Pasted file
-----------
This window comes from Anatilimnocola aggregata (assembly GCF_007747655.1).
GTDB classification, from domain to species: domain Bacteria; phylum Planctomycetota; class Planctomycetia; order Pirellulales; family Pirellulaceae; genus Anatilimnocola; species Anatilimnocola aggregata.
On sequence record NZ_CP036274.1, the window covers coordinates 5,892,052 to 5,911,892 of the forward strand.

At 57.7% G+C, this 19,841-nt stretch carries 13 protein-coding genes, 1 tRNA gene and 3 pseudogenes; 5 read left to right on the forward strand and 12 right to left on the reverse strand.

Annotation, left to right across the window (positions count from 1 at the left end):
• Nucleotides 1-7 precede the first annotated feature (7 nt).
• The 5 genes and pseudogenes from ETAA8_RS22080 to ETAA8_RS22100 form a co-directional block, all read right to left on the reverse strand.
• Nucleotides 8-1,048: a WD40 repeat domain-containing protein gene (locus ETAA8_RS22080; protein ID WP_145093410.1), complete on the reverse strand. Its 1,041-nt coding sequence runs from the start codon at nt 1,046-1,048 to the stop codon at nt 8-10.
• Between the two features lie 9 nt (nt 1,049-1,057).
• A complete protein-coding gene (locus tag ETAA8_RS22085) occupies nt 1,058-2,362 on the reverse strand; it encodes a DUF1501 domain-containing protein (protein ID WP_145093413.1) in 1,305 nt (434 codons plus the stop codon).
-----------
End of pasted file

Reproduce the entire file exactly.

This window comes from Anatilimnocola aggregata (assembly GCF_007747655.1).
GTDB classification, from domain to species: domain Bacteria; phylum Planctomycetota; class Planctomycetia; order Pirellulales; family Pirellulaceae; genus Anatilimnocola; species Anatilimnocola aggregata.
On sequence record NZ_CP036274.1, the window covers coordinates 5,892,052 to 5,911,892 of the forward strand.

At 57.7% G+C, this 19,841-nt stretch carries 13 protein-coding genes, 1 tRNA gene and 3 pseudogenes; 5 read left to right on the forward strand and 12 right to left on the reverse strand.

Annotation, left to right across the window (positions count from 1 at the left end):
• Nucleotides 1-7 precede the first annotated feature (7 nt).
• The 5 genes and pseudogenes from ETAA8_RS22080 to ETAA8_RS22100 form a co-directional block, all read right to left on the reverse strand.
• Nucleotides 8-1,048: a WD40 repeat domain-containing protein gene (locus ETAA8_RS22080; protein ID WP_145093410.1), complete on the reverse strand. Its 1,041-nt coding sequence runs from the start codon at nt 1,046-1,048 to the stop codon at nt 8-10.
• Between the two features lie 9 nt (nt 1,049-1,057).
• A complete protein-coding gene (locus tag ETAA8_RS22085) occupies nt 1,058-2,362 on the reverse strand; it encodes a DUF1501 domain-containing protein (protein ID WP_145093413.1) in 1,305 nt (434 codons plus the stop codon).